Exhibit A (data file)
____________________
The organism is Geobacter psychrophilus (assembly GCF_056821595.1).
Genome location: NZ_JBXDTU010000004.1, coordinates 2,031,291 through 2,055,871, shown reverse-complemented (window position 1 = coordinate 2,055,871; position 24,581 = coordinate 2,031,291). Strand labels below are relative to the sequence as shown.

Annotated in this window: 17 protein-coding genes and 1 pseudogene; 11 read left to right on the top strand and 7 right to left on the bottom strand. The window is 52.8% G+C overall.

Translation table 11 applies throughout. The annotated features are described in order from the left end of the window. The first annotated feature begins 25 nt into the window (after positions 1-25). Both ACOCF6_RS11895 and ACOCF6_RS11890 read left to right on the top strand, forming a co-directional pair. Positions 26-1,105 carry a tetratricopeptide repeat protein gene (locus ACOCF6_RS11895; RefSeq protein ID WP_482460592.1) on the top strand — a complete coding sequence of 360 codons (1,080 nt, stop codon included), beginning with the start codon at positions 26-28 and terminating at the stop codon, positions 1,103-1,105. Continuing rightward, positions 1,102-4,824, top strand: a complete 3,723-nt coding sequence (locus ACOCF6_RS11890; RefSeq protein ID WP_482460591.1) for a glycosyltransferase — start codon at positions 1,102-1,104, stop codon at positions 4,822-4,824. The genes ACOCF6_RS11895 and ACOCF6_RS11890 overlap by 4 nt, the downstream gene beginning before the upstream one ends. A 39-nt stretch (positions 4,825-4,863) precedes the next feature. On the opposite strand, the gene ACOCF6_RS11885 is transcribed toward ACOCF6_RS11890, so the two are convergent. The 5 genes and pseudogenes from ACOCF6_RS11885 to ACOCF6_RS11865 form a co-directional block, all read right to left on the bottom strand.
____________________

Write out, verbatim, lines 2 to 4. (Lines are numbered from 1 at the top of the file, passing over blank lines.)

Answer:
Genome location: NZ_JBXDTU010000004.1, coordinates 2,031,291 through 2,055,871, shown reverse-complemented (window position 1 = coordinate 2,055,871; position 24,581 = coordinate 2,031,291). Strand labels below are relative to the sequence as shown.

Annotated in this window: 17 protein-coding genes and 1 pseudogene; 11 read left to right on the top strand and 7 right to left on the bottom strand. The window is 52.8% G+C overall.

Translation table 11 applies throughout. The annotated features are described in order from the left end of the window. The first annotated feature begins 25 nt into the window (after positions 1-25). Both ACOCF6_RS11895 and ACOCF6_RS11890 read left to right on the top strand, forming a co-directional pair. Positions 26-1,105 carry a tetratricopeptide repeat protein gene (locus ACOCF6_RS11895; RefSeq protein ID WP_482460592.1) on the top strand — a complete coding sequence of 360 codons (1,080 nt, stop codon included), beginning with the start codon at positions 26-28 and terminating at the stop codon, positions 1,103-1,105. Continuing rightward, positions 1,102-4,824, top strand: a complete 3,723-nt coding sequence (locus ACOCF6_RS11890; RefSeq protein ID WP_482460591.1) for a glycosyltransferase — start codon at positions 1,102-1,104, stop codon at positions 4,822-4,824. The genes ACOCF6_RS11895 and ACOCF6_RS11890 overlap by 4 nt, the downstream gene beginning before the upstream one ends. A 39-nt stretch (positions 4,825-4,863) precedes the next feature. On the opposite strand, the gene ACOCF6_RS11885 is transcribed toward ACOCF6_RS11890, so the two are convergent. The 5 genes and pseudogenes from ACOCF6_RS11885 to ACOCF6_RS11865 form a co-directional block, all read right to left on the bottom strand.